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As Filibuster Looms, What's Ahead for Gorsuch's Confirmation Vote?

The Senate Judiciary Committee voted 11 to 9 this morning to advance Judge Neil Gorsuch's nomination to the full Senate. That vote split down party lines, much as the full Senate vote is likely to split as well.

That puts the Senate on track for a messy filibuster showdown and a heated debate in the days ahead. Here's what you can expect.

Democrats Have the Votes Needed to Block Gorsuch, for Now

Senate Republicans had enough votes to get Gorsuch easily through the Judiciary Committee, but they'll need eight Democrats to join their ranks if they want to approve Gorsuch without a filibuster. Under Senate practice, Democrats could prevent the vote from advancing if there are fewer than 60 votes to close the debate. With 41 Democrats having said they will oppose Gorsuch's nomination, the Senate Dems have enough votes to sustain a filibuster against the nominee.

If the Democrats do filibuster, it is likely that the Senate Republicans would exercise what's known as the "nuclear option," changing the Senate precedent so that Supreme Court Justices can be appointed by a simple majority vote.

Senate Republican leader Mitch McConnell does not seem hesitant about "going nuclear." He has pledged that Gorsuch will be confirmed on Friday, before the Senate recesses -- filibuster be damned.

Today Is Just the Beginning -- but Friday Will Likely Be the End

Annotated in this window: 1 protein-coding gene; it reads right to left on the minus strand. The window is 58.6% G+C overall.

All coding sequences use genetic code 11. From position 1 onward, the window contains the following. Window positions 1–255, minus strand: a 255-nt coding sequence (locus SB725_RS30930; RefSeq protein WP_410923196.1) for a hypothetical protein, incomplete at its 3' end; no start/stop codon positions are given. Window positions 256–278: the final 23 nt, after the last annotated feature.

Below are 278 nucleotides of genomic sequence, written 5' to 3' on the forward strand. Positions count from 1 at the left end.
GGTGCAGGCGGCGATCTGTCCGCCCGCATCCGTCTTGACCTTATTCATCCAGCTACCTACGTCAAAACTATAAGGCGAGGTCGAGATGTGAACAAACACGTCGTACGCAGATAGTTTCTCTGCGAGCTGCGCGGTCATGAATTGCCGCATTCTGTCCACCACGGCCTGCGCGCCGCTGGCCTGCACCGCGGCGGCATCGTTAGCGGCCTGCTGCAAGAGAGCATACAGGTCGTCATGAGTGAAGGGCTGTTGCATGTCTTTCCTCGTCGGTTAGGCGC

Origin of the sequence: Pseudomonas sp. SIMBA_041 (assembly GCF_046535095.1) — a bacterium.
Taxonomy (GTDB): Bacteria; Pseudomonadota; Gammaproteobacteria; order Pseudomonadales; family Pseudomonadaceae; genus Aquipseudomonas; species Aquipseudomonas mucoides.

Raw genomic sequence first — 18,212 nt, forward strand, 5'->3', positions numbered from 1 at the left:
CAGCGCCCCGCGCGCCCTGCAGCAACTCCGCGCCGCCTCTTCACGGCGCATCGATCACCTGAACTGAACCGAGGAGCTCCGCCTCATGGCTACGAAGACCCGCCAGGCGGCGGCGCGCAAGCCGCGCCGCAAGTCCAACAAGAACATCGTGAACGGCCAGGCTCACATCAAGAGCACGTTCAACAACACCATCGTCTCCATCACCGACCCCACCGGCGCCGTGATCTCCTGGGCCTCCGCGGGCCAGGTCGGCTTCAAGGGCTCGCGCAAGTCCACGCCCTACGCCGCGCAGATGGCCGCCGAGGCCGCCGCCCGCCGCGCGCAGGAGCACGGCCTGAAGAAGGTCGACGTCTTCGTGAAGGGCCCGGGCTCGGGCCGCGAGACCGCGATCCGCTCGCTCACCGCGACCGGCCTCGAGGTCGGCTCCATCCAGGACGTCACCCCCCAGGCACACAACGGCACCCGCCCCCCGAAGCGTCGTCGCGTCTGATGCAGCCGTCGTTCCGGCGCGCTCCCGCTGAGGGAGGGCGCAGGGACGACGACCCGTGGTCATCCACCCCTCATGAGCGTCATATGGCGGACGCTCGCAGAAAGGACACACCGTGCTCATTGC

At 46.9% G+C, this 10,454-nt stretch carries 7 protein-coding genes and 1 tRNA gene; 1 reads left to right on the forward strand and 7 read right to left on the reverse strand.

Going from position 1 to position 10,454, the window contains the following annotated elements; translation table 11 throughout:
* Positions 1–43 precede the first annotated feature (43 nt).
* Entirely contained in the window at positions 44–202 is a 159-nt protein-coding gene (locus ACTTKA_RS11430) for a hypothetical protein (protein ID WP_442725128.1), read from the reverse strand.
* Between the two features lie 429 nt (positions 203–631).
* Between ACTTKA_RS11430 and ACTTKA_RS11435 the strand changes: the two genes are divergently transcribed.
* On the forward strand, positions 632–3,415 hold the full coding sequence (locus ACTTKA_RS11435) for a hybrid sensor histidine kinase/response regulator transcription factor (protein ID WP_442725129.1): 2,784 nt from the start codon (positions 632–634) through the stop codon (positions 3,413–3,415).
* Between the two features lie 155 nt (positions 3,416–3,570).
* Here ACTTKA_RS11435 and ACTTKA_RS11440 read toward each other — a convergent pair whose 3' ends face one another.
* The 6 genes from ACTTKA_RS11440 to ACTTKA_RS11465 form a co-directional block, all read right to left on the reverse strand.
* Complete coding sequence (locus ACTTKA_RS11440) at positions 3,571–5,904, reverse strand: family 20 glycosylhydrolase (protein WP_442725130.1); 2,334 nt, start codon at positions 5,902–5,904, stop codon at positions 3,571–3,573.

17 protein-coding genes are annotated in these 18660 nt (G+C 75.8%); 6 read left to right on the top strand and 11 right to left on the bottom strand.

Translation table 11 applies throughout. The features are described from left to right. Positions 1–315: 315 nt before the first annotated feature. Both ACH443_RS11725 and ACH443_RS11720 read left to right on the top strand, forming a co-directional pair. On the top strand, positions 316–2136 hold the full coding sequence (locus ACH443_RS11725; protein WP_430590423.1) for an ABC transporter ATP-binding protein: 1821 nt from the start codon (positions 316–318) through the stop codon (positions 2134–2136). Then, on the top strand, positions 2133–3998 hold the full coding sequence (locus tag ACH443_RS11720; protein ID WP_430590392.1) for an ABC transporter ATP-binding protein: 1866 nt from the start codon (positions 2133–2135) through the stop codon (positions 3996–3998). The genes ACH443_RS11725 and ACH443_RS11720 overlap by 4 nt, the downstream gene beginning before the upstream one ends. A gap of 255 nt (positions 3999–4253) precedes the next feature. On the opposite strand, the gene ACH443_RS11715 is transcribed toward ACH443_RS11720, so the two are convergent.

Both a filibuster and exercising the nuclear option would be unprecedented. No nominee for associate justice has been filibustered before -- though one might count the refusal to consider Merrick Garland as a similar tactic -- while simple majority approval of Supreme Court justices would be a major shift in Senate precedent.

For this reason, some Democrats are worried about the impacts of a filibuster. If the nuclear option is exercised, President Trump or any future president will have a much easier shot at getting controversial SCOTUS nominees through the Senate -- and when it comes to preserving the balance of power on the Supreme Court, the biggest battles lay ahead.

Should Democrats successfully filibuster, by voting no on a cloture vote meant to end debate, Republicans would then need to decide whether to change Senate procedure. If they do, a second cloture vote will be required, with only 51 votes needed to pass. Only then will the Senate be able to confirm Gorsuch by a majority vote.

The first cloture vote is expected to take place this Thursday; changes to senate procedure could follow immediately after, if Democrats filibuster. Before a final vote is taken, the Senate would have to engage in 30 more hours of debate, delaying a potential confirmation vote until Friday.

Whatever happens, there's sure to be a contentious fight in the Senate in the days ahead. Senator Patrick Leahy, Democrat of Vermont and the Senate's longest serving member, showed just how harsh things might get. Speaking this morning, he accused the Judiciary Committee of being "nothing more than a partisan rubber stamp" and suggested that Republicans were willing to change the rules for Gorsuch "even if that means forever damaging the United States Senate."

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